Five Australian Universities Purchase & Install Baxter Research Robot

Training Systems Australia is proud to announce that five Australian universities have now installed a Baxter Research Robot in order to carry out various research projects in a variety of fields. The universities, University of Melbourne, Deakin University, Edith Cowan University, University of Sydney and Flinders University are all now exploring ways in which Baxter can be used in collaboration with humans to carry out multiple tasks. A number of other Australian, New Zealand and S.E Asian universities are currently seeking funding for the purchase of a Baxter Research Robot.

These universities are joining many other universities around the world who are using the Baxter Research Robot to conduct investigations in many areas of endeavour.

These include:

News Item
Autonomous Systems
Researchers at Carnegie Mellon University successfully used the Baxter Research Robot in conjunction with their mobile delivery robot, CoBot, to collaborate autonomously for order fulfilment. In this example, CoBot and Baxter communicate directly via ROS bridge, to update each other dynamically while executing the task. This communication takes two forms; delivery fulfilment and positioning. In delivery fulfilment, CoBot requests a specific, QR-coded part from Baxter, and Baxter utilizes its embedded camera system to locate and then pick the requested object. Next, Baxter queries CoBot for its position, and if Baxter is unable to reach, requests CoBot to move to a new location. Finally, Baxter delivers the part to CoBot, and asks CoBot to go deliver the part.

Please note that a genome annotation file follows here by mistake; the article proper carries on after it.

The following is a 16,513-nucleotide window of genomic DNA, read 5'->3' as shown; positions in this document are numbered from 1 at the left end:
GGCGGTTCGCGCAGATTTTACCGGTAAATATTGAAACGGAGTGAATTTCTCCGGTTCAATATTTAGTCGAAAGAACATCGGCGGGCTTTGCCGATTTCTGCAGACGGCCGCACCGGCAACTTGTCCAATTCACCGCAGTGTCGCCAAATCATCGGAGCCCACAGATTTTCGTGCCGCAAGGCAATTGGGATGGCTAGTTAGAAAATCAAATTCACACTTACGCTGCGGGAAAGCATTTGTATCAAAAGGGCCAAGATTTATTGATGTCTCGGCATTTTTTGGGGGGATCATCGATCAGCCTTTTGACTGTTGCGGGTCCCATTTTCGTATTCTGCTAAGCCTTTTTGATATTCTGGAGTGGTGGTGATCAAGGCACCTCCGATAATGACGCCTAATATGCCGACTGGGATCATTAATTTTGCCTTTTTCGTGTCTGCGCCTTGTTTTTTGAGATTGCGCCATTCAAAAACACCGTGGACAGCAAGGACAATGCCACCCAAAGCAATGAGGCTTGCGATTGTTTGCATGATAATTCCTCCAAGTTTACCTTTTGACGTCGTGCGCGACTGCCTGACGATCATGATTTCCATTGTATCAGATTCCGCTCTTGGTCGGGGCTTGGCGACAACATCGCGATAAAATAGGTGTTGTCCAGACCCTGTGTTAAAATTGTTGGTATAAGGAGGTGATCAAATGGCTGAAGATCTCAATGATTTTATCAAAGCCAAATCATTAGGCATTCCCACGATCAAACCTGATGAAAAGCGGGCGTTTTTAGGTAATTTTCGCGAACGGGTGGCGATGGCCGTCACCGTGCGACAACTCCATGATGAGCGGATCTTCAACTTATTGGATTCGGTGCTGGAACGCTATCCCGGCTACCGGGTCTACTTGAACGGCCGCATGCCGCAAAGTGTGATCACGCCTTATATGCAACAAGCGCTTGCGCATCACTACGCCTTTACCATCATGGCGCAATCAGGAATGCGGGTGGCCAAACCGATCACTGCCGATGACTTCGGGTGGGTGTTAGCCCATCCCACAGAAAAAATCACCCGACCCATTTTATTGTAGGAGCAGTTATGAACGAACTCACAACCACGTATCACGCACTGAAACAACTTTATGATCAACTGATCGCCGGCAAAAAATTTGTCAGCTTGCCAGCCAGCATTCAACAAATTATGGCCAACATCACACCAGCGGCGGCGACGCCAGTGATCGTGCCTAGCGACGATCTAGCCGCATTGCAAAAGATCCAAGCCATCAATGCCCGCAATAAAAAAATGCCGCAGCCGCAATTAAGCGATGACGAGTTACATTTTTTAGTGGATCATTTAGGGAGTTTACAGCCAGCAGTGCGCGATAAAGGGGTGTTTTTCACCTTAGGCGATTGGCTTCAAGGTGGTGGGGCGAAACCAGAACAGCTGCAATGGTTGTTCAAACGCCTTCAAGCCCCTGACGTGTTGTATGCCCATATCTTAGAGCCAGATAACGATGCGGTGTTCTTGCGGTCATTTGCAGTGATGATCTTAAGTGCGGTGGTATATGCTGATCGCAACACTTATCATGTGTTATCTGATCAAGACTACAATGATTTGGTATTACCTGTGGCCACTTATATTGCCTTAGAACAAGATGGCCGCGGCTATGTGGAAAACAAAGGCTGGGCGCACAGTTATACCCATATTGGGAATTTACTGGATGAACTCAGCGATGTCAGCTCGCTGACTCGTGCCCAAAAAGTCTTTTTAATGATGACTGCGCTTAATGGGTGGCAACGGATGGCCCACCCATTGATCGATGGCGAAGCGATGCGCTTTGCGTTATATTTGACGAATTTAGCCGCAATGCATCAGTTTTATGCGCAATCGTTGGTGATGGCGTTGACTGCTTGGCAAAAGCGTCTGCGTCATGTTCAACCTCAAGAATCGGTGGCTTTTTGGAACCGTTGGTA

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Human-Assistive Robotics
Researchers at the University of Wyoming are using the embedded cameras and safety compliance of the Baxter Research Robot to develop new programs aimed at improving human rehabilitation through visual and physical assistance of remote patients.
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Researchers at Carnegie Mellon University are using the Baxter Research Robot to explore novel ways in which assistive robots can empower individuals with disabilities, particularly in overcoming the challenges of navigating unfamiliar environments and achieving independent transportation.
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Researchers at the Rensselaer Polytechnic Institute utilize a customized controller designed for handicapped persons, and a MATLAB® implementation interface, to drive the movements of the Baxter Research Robot. This work may contribute to more capable home assistance robots for individuals with physical disabilities.
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Researchers at the University of Pennsylvania Perelman School of Medicine are planning to use the Baxter Research Robot, coupled with novel end-of-arm tooling and human interaction algorithms, to help provide rehabilitation services to patients suffering from dysfunctions arising from aging and/or neural injury.